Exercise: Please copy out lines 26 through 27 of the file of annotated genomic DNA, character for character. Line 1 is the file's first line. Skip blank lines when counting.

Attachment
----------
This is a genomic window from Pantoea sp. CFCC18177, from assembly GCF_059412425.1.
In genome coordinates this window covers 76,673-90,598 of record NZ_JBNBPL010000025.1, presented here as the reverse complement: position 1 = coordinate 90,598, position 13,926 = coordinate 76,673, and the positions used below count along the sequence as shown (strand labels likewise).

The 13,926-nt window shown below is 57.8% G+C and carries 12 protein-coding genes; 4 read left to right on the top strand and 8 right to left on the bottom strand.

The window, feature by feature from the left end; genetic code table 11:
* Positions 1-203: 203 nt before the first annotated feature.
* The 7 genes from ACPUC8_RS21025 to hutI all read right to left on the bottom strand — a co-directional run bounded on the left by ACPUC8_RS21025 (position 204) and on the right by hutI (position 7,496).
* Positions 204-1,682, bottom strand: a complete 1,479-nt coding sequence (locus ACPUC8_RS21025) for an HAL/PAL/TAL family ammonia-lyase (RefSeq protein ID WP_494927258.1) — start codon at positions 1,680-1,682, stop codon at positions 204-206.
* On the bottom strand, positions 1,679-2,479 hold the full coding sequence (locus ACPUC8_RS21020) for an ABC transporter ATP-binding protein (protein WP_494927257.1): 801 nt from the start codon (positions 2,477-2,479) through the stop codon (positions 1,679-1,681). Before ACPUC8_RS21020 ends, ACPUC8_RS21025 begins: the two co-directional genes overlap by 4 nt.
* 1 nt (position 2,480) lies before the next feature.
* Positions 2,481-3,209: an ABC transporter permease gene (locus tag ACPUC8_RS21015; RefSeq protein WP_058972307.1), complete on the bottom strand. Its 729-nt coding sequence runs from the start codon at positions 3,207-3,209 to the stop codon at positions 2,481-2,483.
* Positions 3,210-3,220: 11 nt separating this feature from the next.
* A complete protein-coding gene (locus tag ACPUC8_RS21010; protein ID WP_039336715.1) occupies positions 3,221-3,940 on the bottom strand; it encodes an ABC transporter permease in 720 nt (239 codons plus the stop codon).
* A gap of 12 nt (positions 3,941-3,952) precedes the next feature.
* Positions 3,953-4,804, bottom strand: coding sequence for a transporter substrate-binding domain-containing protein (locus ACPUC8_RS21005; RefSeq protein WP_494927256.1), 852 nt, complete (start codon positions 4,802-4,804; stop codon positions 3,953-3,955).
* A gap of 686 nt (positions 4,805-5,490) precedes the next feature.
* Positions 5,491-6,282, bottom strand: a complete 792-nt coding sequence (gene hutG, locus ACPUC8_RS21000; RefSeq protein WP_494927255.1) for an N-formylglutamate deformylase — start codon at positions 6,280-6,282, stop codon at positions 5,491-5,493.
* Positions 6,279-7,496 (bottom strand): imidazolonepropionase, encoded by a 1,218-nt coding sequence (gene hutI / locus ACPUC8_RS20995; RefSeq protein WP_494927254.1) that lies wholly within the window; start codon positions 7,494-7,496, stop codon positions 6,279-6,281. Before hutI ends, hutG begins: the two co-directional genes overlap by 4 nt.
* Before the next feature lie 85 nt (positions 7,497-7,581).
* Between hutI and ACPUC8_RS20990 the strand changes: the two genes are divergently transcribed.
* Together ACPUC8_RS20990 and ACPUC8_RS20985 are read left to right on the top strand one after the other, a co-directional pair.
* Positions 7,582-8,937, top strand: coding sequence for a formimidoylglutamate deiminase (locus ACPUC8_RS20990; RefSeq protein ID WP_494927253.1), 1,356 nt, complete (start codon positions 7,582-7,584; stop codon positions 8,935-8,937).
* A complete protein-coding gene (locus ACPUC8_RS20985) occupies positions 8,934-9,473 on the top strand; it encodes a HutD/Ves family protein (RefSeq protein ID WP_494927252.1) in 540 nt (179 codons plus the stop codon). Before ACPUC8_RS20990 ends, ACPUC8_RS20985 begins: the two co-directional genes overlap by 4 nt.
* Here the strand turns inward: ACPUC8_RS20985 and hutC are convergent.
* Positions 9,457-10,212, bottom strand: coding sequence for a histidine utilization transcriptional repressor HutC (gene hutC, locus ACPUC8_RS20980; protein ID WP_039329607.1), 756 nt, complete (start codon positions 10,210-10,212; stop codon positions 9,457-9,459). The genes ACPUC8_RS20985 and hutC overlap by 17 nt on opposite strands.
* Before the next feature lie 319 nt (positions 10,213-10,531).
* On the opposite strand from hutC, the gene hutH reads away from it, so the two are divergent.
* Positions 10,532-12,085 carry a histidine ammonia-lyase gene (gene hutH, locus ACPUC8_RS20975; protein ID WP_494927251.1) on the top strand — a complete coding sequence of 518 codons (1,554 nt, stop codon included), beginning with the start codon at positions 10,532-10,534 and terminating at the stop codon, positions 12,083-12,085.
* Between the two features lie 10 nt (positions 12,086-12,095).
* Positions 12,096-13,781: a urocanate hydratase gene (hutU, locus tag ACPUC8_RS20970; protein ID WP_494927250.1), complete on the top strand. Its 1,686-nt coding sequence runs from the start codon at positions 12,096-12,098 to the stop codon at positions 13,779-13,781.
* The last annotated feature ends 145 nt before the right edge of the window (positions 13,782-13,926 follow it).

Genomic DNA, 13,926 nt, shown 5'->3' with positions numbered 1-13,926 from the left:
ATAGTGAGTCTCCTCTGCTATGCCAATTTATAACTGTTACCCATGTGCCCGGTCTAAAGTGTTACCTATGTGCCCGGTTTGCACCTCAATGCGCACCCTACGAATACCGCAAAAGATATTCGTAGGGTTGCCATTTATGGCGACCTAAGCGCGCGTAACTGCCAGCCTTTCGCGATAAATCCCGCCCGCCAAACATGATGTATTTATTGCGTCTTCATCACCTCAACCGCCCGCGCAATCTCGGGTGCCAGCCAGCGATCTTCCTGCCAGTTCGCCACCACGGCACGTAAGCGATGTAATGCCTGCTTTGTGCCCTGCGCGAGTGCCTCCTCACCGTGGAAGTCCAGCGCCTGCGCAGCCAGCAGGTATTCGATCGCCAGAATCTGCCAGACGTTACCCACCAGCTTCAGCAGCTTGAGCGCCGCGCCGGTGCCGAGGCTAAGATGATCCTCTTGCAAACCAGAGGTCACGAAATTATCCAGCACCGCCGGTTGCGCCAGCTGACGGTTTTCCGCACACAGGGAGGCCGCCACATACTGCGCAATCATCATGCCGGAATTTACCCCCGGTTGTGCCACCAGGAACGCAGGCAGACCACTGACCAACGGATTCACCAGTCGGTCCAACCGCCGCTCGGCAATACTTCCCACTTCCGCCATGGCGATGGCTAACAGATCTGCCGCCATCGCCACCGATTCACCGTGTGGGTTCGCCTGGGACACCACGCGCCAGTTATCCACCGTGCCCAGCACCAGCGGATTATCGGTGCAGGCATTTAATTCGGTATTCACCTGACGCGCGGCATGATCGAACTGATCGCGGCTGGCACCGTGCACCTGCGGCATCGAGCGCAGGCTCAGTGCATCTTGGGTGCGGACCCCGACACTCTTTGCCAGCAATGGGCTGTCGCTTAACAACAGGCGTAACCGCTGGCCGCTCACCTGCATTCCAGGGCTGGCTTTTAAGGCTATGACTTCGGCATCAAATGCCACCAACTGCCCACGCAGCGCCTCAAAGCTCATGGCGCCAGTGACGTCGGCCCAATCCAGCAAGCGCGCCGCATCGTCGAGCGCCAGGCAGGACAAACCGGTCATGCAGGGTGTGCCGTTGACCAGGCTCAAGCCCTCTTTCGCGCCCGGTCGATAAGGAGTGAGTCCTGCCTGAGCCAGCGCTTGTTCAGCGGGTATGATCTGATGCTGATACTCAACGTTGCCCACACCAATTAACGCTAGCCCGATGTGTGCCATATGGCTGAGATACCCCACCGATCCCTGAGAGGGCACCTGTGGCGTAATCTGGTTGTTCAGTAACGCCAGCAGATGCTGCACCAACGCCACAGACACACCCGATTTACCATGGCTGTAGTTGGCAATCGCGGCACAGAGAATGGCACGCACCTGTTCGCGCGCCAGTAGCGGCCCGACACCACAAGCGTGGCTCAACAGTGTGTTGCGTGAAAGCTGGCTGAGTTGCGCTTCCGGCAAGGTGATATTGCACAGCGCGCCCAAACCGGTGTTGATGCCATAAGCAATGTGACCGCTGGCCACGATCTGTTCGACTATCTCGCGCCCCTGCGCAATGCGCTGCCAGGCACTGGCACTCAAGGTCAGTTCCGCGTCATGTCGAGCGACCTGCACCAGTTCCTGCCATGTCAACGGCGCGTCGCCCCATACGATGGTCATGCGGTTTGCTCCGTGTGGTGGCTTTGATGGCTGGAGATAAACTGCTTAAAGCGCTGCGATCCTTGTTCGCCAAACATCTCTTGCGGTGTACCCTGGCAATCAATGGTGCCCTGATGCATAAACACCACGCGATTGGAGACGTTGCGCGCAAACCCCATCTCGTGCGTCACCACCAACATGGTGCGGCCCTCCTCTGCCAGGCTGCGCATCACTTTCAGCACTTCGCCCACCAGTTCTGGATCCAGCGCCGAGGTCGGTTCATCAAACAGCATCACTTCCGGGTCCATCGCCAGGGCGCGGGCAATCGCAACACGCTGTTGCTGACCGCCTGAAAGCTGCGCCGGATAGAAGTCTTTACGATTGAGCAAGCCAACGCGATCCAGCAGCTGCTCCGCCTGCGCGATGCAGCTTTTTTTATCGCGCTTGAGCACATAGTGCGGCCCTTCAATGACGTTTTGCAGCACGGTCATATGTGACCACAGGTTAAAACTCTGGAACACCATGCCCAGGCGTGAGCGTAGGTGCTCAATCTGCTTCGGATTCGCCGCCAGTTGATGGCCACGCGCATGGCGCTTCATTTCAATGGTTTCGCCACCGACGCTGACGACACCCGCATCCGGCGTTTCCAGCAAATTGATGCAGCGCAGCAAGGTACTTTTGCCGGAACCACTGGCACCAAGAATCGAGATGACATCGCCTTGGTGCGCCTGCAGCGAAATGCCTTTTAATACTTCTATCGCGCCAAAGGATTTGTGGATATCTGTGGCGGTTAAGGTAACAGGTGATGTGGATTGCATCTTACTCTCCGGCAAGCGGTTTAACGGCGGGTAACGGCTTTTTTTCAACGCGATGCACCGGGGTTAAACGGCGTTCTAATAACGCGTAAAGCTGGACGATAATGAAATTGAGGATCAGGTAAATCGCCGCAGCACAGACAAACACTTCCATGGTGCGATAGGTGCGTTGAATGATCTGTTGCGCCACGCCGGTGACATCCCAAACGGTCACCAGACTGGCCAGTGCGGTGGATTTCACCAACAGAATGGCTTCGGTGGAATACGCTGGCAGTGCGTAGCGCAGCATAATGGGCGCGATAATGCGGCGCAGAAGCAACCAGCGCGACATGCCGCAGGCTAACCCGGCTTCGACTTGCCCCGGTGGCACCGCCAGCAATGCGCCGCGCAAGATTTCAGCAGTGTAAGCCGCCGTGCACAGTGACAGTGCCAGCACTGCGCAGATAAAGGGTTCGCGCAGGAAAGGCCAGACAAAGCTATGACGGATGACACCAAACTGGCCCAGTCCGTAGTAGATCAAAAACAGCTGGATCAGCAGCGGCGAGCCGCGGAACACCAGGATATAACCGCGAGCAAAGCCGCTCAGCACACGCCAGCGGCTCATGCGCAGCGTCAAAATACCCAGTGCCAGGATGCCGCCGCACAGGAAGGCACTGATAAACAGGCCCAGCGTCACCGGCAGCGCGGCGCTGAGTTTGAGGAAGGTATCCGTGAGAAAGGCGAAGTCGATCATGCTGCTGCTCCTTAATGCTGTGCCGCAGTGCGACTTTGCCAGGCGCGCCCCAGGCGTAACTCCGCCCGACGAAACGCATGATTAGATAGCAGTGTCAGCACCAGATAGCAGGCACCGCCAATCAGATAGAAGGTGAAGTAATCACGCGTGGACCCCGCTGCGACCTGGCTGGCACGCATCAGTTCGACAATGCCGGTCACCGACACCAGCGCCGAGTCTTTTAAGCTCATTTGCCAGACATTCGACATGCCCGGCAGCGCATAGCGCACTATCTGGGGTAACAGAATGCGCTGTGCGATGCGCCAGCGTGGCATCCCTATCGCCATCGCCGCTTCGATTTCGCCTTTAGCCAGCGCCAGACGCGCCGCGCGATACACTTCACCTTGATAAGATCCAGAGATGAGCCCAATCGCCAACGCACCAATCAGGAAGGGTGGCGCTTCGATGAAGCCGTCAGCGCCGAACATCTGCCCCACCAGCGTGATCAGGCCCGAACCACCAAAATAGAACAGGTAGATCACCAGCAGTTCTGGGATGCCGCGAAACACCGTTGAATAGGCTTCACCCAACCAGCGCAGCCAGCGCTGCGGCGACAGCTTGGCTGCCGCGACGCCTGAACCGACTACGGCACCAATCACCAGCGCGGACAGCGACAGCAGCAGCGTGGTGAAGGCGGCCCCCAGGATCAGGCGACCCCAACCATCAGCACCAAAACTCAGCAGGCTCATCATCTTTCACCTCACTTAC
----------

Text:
* On the opposite strand from hutC, the gene hutH reads away from it, so the two are divergent.
* Positions 10,532-12,085 carry a histidine ammonia-lyase gene (gene hutH, locus ACPUC8_RS20975; protein ID WP_494927251.1) on the top strand — a complete coding sequence of 518 codons (1,554 nt, stop codon included), beginning with the start codon at positions 10,532-10,534 and terminating at the stop codon, positions 12,083-12,085.